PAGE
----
NHS: First Health Service in the World to Routinely Offer Genomic Medicine
People living in England will be the first in the world to have access to DNA tests as routine care starting this fall, putting the NHS at the forefront of healthcare, as it takes a huge step towards precision medicine.
From 1 October, hospitals across England will be connected to specialist centres that read, analyse and interpret patient data to help diagnose rare diseases, match patients to the most effective treatments, and reduce adverse drug reactions, reports The Guardian.
Under the new service, which is built on foundations laid down by the 100,000 Genomes Project, people with cancer will routinely have their tumour DNA screened for key mutations in order to help doctors figure out which drugs to give the patient, and whether they might benefit from taking part in clinical trials of experimental therapies.
Beyond its aim to bring patients the most effective treatments faster, the service is expected to generate a wealth of data on the interplay between DNA, health and lifestyles, which will become a powerful tool for research into cancer and other diseases, writes Ian Sample for The Guardian.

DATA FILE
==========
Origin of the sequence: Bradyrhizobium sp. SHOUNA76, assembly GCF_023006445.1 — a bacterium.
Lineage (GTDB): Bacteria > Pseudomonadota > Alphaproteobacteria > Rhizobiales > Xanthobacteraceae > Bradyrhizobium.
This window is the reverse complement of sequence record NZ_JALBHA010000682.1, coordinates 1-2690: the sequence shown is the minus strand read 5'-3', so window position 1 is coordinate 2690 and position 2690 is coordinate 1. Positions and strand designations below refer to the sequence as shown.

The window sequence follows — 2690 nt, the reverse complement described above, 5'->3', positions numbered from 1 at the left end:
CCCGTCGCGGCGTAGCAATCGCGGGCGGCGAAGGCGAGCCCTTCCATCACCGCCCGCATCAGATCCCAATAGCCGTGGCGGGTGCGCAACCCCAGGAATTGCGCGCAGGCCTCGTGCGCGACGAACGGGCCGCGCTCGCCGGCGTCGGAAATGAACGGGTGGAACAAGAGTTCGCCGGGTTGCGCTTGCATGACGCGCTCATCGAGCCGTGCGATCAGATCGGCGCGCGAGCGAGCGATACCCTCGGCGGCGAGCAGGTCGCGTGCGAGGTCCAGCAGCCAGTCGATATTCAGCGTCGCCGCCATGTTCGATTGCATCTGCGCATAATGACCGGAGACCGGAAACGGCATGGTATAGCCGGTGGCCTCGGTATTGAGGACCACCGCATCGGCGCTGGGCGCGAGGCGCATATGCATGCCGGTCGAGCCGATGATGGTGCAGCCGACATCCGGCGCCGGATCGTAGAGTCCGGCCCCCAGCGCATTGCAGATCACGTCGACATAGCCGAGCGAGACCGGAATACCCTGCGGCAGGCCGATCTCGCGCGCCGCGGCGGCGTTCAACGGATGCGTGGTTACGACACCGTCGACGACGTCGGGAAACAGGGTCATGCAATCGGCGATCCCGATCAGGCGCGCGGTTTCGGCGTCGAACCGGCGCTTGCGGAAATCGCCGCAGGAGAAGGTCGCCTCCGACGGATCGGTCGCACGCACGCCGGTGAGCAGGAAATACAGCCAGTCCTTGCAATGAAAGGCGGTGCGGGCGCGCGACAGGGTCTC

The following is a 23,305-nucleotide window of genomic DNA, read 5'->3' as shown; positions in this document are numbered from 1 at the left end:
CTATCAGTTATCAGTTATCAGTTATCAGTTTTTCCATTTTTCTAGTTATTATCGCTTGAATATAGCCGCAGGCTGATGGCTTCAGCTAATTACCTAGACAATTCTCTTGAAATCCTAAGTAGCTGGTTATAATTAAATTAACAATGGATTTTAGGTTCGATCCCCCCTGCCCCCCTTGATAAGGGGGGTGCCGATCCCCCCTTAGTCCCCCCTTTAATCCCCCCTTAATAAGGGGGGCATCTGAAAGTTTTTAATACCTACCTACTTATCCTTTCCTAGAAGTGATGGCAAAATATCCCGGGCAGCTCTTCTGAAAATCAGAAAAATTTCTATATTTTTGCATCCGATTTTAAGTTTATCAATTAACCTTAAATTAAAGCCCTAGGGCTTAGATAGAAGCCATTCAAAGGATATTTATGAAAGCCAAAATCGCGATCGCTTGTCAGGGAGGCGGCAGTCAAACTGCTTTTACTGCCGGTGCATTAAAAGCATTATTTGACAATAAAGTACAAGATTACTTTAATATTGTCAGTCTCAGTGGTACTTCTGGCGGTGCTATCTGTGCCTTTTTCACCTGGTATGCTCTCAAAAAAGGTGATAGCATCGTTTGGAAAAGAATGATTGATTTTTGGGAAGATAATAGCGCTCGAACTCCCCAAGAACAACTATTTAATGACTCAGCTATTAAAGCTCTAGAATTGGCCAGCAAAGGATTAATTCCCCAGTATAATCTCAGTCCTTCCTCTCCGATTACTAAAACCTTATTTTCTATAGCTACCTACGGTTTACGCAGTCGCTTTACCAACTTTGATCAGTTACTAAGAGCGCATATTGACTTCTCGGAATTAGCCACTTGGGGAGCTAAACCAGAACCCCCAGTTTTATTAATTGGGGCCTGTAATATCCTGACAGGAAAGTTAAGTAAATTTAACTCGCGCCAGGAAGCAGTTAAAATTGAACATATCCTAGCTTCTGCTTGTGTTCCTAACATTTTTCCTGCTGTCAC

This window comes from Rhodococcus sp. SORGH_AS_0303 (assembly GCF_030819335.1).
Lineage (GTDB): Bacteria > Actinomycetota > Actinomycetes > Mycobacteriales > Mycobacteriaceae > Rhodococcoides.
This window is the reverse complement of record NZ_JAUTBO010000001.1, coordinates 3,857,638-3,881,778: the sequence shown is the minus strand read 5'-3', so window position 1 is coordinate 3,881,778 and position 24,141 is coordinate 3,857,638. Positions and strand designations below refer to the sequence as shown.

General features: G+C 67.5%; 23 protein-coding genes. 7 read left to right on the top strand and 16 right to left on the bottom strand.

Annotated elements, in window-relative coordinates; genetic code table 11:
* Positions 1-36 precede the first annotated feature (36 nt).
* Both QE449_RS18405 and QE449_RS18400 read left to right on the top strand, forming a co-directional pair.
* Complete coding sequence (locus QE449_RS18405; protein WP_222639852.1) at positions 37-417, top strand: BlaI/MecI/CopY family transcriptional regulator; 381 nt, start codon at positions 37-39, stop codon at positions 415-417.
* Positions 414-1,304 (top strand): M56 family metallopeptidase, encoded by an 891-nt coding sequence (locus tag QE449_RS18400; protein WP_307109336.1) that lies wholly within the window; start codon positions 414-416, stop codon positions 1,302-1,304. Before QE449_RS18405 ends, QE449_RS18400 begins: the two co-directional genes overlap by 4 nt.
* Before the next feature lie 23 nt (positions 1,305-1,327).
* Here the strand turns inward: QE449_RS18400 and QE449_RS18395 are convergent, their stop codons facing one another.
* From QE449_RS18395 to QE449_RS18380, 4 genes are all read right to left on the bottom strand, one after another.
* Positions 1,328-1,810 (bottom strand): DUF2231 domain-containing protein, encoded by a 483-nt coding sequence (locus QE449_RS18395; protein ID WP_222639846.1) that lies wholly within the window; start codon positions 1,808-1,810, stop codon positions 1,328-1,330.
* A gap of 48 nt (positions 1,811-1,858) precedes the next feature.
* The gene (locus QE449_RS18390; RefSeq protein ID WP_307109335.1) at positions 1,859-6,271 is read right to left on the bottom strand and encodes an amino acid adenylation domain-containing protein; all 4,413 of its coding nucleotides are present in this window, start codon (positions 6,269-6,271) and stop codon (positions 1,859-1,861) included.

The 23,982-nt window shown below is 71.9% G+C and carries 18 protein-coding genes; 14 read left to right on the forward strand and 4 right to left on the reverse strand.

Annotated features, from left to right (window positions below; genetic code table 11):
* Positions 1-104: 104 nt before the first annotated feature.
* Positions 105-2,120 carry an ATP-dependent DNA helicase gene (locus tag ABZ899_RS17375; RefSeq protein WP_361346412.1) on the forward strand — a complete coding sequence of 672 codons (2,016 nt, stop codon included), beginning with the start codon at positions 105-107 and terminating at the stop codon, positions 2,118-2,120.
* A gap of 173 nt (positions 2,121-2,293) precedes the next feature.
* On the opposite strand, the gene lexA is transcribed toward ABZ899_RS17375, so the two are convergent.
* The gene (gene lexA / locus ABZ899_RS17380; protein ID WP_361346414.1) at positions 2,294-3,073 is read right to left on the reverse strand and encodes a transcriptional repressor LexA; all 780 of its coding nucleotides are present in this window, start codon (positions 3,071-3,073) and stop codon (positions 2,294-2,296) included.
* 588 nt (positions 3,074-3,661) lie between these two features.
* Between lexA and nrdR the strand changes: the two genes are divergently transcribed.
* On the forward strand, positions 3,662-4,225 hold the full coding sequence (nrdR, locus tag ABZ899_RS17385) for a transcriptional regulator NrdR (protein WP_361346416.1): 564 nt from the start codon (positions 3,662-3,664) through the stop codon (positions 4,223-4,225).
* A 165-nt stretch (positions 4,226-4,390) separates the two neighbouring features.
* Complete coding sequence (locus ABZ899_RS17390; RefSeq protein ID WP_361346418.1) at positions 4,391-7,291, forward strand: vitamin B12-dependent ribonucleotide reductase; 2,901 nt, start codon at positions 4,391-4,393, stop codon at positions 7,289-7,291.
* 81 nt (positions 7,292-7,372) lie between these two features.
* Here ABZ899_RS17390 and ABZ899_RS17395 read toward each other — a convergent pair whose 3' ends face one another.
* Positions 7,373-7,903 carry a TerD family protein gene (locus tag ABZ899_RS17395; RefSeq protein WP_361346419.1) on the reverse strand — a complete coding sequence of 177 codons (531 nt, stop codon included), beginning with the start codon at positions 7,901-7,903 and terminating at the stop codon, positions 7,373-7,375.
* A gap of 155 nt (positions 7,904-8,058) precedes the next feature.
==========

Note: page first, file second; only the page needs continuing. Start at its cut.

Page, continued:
“We are ushering in a new era of genomic health,” said Chief Scientist, Mark Caufield of Genomics England.
“This is a big step and it grows over the new two years. It’s a total transformation,” he continued.
Genomics England has set up seven genomics hubs across England to deliver DNA tests on cancer, rare diseases and other conditions. In addition, a separate lab in Cambridge will perform WGS when all 3.2 billion letters of the human DNA code are needed. The service will be offered in England initially, but could potentially be rolled out across the UK.
The details of the available tests will be stored in a national directory, that will be updated every year as genetic medicine advances, the newspaper notes.
The genomic health service will mainly focus on cancers and rare diseases where there are clear benefits at first, however, more tests are in the pipeline to spot patients who may have bad reactions to certain drugs, and to reveal the risk of severe only onset diseases.
“It won’t matter if you live in the north-east [of England] or the south-west, you should have the same access to clinical genome testing and that’s a great thing,” said William Newman, Professor of Translational Genomic Medicine at Manchester University and Vice-Chair of the British Society for Genetic Medicine.